Ed Cotton: The Local Movement Is Growing Beyond Food

Ed Cotton: The Local Movement Is Growing Beyond Food

Ed Cotton delves into the meaning of 'local' beyond the food and restaurant industry and what it means in the face of a world that is still very dependant on mass-produced products developed in faraway lands.

Ed Cotton, BSSP
  • 16 august 2011

The production of many of the brands we use has long been outsourced to far off lands this means that the vital and often vibrant connection between the producer and the consumer is severed.

While years ago, this production connection would have been celebrated and romanced, the production side of the business is now mentioned in a hushed whisper whenever Taiwan, China or any Asian country is disclosed as the source.

The images of Asian production are firmly embedded in people’s heads, it’s a dirty little secret that neither the user or the producer of the brand involved feels comfortable talking about. Beyond the sweat shop image, there lies the realization that with this all this lost production comes “lost history”, “lost competence” and “lost power”- all things that we don’t feel good about.

While the local movement has its roots in food, where the increased popularity of farmer’s markets has been driven by a desire for people to eat better and to be more connected to the production of their food. People want to understand that there is a farmer behind the vegetable they just brought which is more reassuring than the faceless image of agribusiness or a processing factory.

What’s happened in food,  is now happening in other categories, as people see the benefit of buying something that’s locally made.; it’s likely to be made better, made by people they can identify with and by companies who appear to have a commitment for their local community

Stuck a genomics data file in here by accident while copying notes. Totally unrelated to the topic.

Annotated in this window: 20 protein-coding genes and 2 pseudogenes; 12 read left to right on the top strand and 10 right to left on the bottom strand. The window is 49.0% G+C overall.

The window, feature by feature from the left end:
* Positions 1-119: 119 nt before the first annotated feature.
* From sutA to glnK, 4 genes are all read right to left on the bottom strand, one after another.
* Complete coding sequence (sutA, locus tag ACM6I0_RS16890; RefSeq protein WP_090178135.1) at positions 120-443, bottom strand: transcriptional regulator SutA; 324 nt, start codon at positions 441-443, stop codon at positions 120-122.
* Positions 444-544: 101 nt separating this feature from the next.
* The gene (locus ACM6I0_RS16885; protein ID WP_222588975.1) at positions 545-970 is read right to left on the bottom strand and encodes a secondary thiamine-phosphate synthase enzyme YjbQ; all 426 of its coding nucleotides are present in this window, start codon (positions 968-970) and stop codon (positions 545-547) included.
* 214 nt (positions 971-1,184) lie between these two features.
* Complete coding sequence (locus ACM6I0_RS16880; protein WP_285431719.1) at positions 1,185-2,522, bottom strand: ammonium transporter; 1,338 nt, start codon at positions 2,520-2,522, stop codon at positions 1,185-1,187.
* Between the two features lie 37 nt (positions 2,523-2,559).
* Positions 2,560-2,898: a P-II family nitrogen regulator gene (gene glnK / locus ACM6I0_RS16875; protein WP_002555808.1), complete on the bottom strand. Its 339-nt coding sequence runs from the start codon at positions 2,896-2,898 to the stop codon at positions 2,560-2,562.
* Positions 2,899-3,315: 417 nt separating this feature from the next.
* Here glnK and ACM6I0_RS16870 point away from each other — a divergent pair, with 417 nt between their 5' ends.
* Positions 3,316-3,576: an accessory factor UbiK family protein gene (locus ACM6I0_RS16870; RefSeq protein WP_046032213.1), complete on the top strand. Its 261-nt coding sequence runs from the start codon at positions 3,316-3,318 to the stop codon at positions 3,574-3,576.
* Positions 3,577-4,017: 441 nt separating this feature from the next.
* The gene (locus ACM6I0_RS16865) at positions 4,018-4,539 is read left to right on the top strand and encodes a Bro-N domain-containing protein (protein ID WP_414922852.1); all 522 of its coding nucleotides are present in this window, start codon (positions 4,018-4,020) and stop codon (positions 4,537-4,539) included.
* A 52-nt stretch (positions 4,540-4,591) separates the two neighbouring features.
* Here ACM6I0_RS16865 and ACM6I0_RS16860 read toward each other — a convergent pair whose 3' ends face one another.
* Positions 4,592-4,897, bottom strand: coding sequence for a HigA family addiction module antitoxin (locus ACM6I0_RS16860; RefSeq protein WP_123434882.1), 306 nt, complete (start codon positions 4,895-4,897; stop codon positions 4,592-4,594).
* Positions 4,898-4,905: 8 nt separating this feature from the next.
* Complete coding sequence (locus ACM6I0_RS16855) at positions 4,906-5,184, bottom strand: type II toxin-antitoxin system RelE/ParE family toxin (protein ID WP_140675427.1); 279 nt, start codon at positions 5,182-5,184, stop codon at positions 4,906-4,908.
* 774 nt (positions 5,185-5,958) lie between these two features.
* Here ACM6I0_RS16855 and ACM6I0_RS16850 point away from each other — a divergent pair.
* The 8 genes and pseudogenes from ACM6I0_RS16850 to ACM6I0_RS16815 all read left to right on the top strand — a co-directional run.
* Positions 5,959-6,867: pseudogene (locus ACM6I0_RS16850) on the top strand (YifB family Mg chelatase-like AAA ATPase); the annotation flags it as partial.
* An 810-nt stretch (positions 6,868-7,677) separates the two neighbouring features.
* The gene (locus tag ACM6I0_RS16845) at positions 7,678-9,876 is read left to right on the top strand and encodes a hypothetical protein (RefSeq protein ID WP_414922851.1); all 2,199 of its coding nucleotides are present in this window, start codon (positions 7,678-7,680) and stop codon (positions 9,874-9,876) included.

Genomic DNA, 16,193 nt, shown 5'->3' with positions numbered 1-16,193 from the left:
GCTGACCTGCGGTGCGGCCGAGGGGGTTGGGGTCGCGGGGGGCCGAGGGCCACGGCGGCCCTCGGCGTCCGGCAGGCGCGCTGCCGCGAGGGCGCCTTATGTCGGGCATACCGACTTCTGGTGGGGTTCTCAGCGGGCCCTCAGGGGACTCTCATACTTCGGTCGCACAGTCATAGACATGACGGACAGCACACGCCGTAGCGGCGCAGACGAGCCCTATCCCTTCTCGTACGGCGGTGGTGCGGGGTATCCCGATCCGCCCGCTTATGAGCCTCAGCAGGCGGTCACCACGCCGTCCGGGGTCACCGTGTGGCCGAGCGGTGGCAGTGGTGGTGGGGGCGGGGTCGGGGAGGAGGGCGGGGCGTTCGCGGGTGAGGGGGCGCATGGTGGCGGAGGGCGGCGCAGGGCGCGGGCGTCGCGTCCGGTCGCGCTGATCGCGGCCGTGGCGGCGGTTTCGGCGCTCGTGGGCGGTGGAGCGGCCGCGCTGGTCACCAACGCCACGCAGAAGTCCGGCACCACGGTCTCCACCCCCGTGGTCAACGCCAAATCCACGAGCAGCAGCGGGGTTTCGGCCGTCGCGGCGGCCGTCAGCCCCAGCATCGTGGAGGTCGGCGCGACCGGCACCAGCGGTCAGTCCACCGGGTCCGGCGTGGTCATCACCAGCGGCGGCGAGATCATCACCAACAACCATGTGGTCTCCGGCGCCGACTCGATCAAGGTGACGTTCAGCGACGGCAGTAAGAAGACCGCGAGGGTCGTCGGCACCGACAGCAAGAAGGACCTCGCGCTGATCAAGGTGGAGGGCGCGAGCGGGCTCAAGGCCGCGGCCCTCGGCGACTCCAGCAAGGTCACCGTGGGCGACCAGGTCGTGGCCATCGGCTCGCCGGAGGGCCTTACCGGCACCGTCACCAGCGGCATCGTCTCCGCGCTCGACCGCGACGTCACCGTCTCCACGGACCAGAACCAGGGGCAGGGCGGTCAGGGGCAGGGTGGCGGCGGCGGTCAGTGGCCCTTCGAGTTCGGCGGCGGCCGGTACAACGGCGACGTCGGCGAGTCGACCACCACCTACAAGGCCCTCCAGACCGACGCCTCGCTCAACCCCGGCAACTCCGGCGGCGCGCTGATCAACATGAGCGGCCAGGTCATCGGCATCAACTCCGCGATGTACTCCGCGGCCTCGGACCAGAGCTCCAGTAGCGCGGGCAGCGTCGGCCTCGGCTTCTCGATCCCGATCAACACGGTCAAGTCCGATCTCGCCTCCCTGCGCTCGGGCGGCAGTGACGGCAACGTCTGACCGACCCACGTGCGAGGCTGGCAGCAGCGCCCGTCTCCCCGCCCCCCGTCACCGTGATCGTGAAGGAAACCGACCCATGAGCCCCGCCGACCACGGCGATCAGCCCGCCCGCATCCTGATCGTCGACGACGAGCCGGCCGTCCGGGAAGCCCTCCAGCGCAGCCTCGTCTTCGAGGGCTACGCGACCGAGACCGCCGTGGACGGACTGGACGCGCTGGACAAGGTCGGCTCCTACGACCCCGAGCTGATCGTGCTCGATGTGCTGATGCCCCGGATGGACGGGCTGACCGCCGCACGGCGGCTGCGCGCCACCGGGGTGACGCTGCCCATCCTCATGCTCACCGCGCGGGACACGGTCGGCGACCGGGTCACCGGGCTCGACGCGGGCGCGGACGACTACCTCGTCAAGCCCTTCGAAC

Years ago David Hieatt used to be an writer at Wieden and Kennedy, but decided instead of advising other brands how to make things better in the world, he’d do it himself, so he created Howies, a successful sportswear brand that he sold to Timberland a couple of years back.

Obviously not content with sitting around idly contemplating the future, David is embarking on a new adventure to bring premium jean manufacture back to Wales. To do this. he’s created a new brand, Hiut and headquartered the company in Cardigan, which had a long proud history of making jeans.

Here’s David describing the story on the Hiut site.

Cardigan is a small town of 4,000 good people. 400 of them used to make jeans. They made 35,000 pairs a week. For three decades. Indeed, they were so skilled at making jeans, it was the very last jeans factory in Britain to close.

In Hollywood, it’s hard to find a waiter who is not going to be an actor. In Cardigan, it’s equally as hard to find someone who hasn’t made jeans.

The factory may no longer be here, but the skills remain. And yet they have nowhere to practice their art.

Malcolm Gladwell once said: ‘You can’t become a chess grand master unless you spend 10,000 hours on practice.’ The good men and women of Cardigan have spent that and more learning their trade. In some cases, they have spent 30,000 hours. They have practiced their skills until they have become ‘Grand Masters’ of jeans making…

It’s clear David’s heart is in doing something extremely ambitious that goes against the common sense of the modern capitalist/industrialist and because of that creates a beautiful tension. David’s instantly created a brand with a purpose and mission that goes against the category and industry conventions. He fuels this brand with challenger status recognizing that it’s going to be tough and he’s going to have a fight on his hands against a resurgent other premium jeans brands and the Levi’s brand, who also produces some of its premium product locally in the United States

Local isn’t just an opportunity to connect to a trend, but it’s a chance to celebrate the local communities and people who are involved with producing and bringing your brand to market. It’s a way to break the disconnected loop between consumers and producers and to bring humanity to brands. You don’t have to be David Hieatt competing against the global giants, you might just be one of those global giants that has chosen to ignore its important contributions to local communities.

To view the original post, click here.

Ed Cotton is the Director of Strategy at BSSP and is curious about all things relating to brands, marketing and culture. Read more at influx insights.


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